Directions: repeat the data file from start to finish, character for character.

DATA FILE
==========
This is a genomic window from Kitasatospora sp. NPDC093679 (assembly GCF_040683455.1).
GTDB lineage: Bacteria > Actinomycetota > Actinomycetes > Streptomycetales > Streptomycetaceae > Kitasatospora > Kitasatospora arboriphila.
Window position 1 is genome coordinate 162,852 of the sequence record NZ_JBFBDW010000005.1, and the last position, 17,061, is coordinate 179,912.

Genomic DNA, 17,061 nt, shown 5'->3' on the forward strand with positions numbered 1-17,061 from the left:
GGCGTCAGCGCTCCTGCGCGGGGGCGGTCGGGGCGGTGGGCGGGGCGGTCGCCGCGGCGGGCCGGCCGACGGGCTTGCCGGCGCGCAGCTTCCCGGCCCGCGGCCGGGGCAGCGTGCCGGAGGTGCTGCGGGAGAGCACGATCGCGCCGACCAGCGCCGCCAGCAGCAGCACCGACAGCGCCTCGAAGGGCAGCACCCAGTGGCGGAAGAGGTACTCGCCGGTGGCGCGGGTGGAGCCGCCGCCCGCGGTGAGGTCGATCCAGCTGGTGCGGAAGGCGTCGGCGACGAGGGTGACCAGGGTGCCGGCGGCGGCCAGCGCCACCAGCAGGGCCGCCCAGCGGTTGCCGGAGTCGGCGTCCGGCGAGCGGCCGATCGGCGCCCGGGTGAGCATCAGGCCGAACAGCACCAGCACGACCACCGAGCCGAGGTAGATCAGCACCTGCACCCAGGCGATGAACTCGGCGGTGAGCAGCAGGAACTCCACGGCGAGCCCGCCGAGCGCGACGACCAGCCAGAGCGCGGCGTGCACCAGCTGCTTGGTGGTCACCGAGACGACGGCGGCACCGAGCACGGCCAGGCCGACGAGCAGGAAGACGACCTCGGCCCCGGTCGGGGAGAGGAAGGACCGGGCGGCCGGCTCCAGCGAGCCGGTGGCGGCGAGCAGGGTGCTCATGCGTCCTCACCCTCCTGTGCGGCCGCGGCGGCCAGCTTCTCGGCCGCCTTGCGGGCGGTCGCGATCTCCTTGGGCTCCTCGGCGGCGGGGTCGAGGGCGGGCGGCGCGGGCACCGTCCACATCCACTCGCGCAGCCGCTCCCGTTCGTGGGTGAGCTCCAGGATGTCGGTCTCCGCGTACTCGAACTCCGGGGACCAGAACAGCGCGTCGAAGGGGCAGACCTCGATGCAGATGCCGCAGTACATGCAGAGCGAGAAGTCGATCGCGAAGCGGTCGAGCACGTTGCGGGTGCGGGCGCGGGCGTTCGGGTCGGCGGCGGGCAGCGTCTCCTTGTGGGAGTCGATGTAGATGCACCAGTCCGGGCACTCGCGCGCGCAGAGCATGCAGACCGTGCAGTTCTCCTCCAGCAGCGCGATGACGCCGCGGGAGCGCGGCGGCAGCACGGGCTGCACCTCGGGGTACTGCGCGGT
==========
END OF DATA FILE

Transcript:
This is a genomic window from Kitasatospora sp. NPDC093679 (assembly GCF_040683455.1).
GTDB lineage: Bacteria > Actinomycetota > Actinomycetes > Streptomycetales > Streptomycetaceae > Kitasatospora > Kitasatospora arboriphila.
Window position 1 is genome coordinate 162,852 of the sequence record NZ_JBFBDW010000005.1, and the last position, 17,061, is coordinate 179,912.

Genomic DNA, 17,061 nt, shown 5'->3' on the forward strand with positions numbered 1-17,061 from the left:
GGCGTCAGCGCTCCTGCGCGGGGGCGGTCGGGGCGGTGGGCGGGGCGGTCGCCGCGGCGGGCCGGCCGACGGGCTTGCCGGCGCGCAGCTTCCCGGCCCGCGGCCGGGGCAGCGTGCCGGAGGTGCTGCGGGAGAGCACGATCGCGCCGACCAGCGCCGCCAGCAGCAGCACCGACAGCGCCTCGAAGGGCAGCACCCAGTGGCGGAAGAGGTACTCGCCGGTGGCGCGGGTGGAGCCGCCGCCCGCGGTGAGGTCGATCCAGCTGGTGCGGAAGGCGTCGGCGACGAGGGTGACCAGGGTGCCGGCGGCGGCCAGCGCCACCAGCAGGGCCGCCCAGCGGTTGCCGGAGTCGGCGTCCGGCGAGCGGCCGATCGGCGCCCGGGTGAGCATCAGGCCGAACAGCACCAGCACGACCACCGAGCCGAGGTAGATCAGCACCTGCACCCAGGCGATGAACTCGGCGGTGAGCAGCAGGAACTCCACGGCGAGCCCGCCGAGCGCGACGACCAGCCAGAGCGCGGCGTGCACCAGCTGCTTGGTGGTCACCGAGACGACGGCGGCACCGAGCACGGCCAGGCCGACGAGCAGGAAGACGACCTCGGCCCCGGTCGGGGAGAGGAAGGACCGGGCGGCCGGCTCCAGCGAGCCGGTGGCGGCGAGCAGGGTGCTCATGCGTCCTCACCCTCCTGTGCGGCCGCGGCGGCCAGCTTCTCGGCCGCCTTGCGGGCGGTCGCGATCTCCTTGGGCTCCTCGGCGGCGGGGTCGAGGGCGGGCGGCGCGGGCACCGTCCACATCCACTCGCGCAGCCGCTCCCGTTCGTGGGTGAGCTCCAGGATGTCGGTCTCCGCGTACTCGAACTCCGGGGACCAGAACAGCGCGTCGAAGGGGCAGACCTCGATGCAGATGCCGCAGTACATGCAGAGCGAGAAGTCGATCGCGAAGCGGTCGAGCACGTTGCGGGTGCGGGCGCGGGCGTTCGGGTCGGCGGCGGGCAGCGTCTCCTTGTGGGAGTCGATGTAGATGCACCAGTCCGGGCACTCGCGCGCGCAGAGCATGCAGACCGTGCAGTTCTCCTCCAGCAGCGCGATGACGCCGCGGGAGCGCGGCGGCAGCACGGGCTGCACCTCGGGGTACTGCGCGGT